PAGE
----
After a recent, unsuccessful chase, there is mud on the police. Or, at least on one of their patrol cars. Media accounts report that a deputy working for the Precinct 5 Constable's Office lost control when chasing a suspect during the early morning hours of Thursday, December 17, 2015. While pursuing a motorist, the deputy chased the vehicle to the area of Old Richmond Road at Eldridge Parkway. There, the deputy crashed into a field after jumping the curb. The cruiser ended up stuck in the mud.
This weekend, the Texas Supreme Court further insulated police officers from responsibility when they injure citizens during reckless police chases. The decision came in the case of Texas Department of Public Safety v. Merardo Bonilla.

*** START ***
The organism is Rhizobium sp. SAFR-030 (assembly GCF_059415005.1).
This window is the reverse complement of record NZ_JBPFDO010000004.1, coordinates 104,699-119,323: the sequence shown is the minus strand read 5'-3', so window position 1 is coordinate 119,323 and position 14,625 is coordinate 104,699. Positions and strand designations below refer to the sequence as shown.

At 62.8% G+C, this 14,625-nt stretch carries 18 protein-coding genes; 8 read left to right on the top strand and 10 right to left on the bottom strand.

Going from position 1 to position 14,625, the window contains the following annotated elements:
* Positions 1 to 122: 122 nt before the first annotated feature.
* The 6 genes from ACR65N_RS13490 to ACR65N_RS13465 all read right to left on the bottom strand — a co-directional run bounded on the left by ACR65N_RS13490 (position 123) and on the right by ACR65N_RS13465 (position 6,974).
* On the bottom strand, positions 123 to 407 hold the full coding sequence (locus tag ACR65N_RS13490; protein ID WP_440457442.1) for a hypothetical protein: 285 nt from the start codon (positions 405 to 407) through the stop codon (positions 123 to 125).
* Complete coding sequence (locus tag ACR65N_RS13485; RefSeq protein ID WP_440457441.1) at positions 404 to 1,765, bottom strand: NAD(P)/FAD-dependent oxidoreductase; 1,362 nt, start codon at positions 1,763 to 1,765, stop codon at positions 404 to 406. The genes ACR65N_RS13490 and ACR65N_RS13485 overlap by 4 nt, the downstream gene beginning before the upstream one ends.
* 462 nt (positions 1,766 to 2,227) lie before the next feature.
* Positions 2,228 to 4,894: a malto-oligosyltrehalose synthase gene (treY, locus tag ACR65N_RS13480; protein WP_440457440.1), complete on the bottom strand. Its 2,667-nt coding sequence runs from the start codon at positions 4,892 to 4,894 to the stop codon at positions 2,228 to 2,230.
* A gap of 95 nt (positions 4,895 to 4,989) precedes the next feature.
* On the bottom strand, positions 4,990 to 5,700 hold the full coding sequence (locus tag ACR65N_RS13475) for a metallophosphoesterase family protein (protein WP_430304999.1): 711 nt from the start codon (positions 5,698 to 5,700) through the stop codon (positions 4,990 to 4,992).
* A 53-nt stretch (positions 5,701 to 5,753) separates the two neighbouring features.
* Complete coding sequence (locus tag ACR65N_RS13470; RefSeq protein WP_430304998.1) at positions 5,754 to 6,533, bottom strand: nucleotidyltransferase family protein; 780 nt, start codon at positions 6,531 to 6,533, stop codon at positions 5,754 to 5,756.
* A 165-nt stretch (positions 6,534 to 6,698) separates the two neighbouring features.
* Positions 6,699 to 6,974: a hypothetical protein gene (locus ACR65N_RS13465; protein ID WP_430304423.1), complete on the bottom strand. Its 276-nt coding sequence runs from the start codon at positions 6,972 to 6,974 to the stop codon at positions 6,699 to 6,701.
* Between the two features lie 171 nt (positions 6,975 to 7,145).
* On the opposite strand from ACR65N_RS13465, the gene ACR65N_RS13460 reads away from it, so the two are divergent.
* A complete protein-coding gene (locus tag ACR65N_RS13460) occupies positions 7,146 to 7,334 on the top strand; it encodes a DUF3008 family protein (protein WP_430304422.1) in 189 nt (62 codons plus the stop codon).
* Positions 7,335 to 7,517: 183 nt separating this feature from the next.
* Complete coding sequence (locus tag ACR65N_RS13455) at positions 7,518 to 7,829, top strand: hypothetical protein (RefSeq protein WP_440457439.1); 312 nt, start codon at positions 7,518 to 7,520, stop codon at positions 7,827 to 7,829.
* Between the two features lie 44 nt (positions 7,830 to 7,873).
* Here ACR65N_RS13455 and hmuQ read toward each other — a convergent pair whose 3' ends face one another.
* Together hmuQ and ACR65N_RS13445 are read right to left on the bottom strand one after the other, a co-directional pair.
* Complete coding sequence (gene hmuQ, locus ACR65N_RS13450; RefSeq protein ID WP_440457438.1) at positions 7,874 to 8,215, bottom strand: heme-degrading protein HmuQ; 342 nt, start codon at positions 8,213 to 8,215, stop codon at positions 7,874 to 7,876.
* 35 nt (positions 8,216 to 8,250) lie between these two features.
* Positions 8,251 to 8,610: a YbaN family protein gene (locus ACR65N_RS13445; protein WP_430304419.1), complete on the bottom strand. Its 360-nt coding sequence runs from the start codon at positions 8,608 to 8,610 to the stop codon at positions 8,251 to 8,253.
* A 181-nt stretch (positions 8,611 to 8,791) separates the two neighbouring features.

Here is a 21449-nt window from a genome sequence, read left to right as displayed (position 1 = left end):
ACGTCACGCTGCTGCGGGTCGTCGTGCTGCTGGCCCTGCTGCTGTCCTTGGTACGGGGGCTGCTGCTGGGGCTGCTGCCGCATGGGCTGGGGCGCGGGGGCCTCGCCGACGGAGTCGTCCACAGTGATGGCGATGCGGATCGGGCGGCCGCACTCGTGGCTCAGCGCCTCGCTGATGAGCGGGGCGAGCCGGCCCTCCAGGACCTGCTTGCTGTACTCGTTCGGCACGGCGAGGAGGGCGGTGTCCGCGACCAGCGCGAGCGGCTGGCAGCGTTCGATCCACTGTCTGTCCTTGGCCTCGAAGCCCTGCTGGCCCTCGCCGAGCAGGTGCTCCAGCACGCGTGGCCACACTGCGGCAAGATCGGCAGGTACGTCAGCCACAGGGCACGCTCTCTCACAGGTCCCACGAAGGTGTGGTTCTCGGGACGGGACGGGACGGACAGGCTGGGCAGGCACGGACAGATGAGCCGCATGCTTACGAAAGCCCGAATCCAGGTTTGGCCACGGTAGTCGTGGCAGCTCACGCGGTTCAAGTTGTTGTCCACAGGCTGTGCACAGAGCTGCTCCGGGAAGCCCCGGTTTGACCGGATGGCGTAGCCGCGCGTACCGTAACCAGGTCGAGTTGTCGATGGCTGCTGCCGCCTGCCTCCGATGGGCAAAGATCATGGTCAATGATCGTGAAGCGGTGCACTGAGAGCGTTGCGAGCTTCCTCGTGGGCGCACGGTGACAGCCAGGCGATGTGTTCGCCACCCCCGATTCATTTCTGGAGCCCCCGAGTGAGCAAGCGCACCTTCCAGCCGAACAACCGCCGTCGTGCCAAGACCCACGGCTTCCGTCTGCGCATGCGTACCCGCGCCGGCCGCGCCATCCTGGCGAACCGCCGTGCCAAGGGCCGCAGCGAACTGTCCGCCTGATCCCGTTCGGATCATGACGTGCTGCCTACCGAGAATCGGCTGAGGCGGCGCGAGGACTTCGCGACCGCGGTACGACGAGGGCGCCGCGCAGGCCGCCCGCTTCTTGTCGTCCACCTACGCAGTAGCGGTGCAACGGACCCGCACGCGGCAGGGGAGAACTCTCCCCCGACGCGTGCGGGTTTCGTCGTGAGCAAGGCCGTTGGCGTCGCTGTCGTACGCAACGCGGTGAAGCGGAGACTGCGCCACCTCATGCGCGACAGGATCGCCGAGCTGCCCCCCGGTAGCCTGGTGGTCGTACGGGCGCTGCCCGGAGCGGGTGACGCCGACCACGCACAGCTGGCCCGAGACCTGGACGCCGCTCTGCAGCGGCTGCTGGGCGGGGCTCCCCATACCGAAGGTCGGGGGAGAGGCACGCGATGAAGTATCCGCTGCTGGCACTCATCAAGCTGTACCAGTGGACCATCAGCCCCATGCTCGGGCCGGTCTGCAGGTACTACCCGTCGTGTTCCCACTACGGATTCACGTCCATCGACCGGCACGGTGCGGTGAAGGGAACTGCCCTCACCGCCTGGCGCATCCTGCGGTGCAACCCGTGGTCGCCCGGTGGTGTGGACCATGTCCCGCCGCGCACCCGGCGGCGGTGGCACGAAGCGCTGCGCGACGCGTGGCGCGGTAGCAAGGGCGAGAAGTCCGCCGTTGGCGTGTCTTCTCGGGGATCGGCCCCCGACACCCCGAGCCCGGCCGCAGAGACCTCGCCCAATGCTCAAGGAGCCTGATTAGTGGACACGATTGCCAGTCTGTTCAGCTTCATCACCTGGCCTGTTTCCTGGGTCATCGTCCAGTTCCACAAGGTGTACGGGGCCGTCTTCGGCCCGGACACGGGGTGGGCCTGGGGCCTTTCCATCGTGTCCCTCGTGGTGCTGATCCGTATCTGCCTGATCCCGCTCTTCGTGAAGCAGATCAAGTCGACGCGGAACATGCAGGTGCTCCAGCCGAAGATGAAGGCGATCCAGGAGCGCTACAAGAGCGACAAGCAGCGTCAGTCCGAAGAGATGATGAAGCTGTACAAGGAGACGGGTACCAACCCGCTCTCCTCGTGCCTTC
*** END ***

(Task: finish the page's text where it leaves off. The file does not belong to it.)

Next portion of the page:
News accounts report that, on Sunday evening, suspects believed to have stolen a vehicle in the northwest portion of our county began to flee from police. Evidently, the vehicle was stolen from a fast food restaurant. A deputy constable spotted it, and then tried to pull it over. At that, the driver, with two passengers, began to flee. The suspect was chased by the deputy in his patrol car, and he was assisted by a helicopter and a K-9 unit. The good news is that the chase was brief, two suspects were apprehended, and no one was injured during the chase (though the escaping suspect was reportedly bitten by the K-9 dog, as was one of those arrested).
A two-and-a-half-mile police chase that reached speeds in excess of 90 mph ended when the driver the police were pursuing crashed into another vehicle, fatally injuring one Texas teen and seriously injuring another. Both cars burst into flames after the collision; the 16-year-old had died at the scene and the 17-year-old had serious injuries and burns.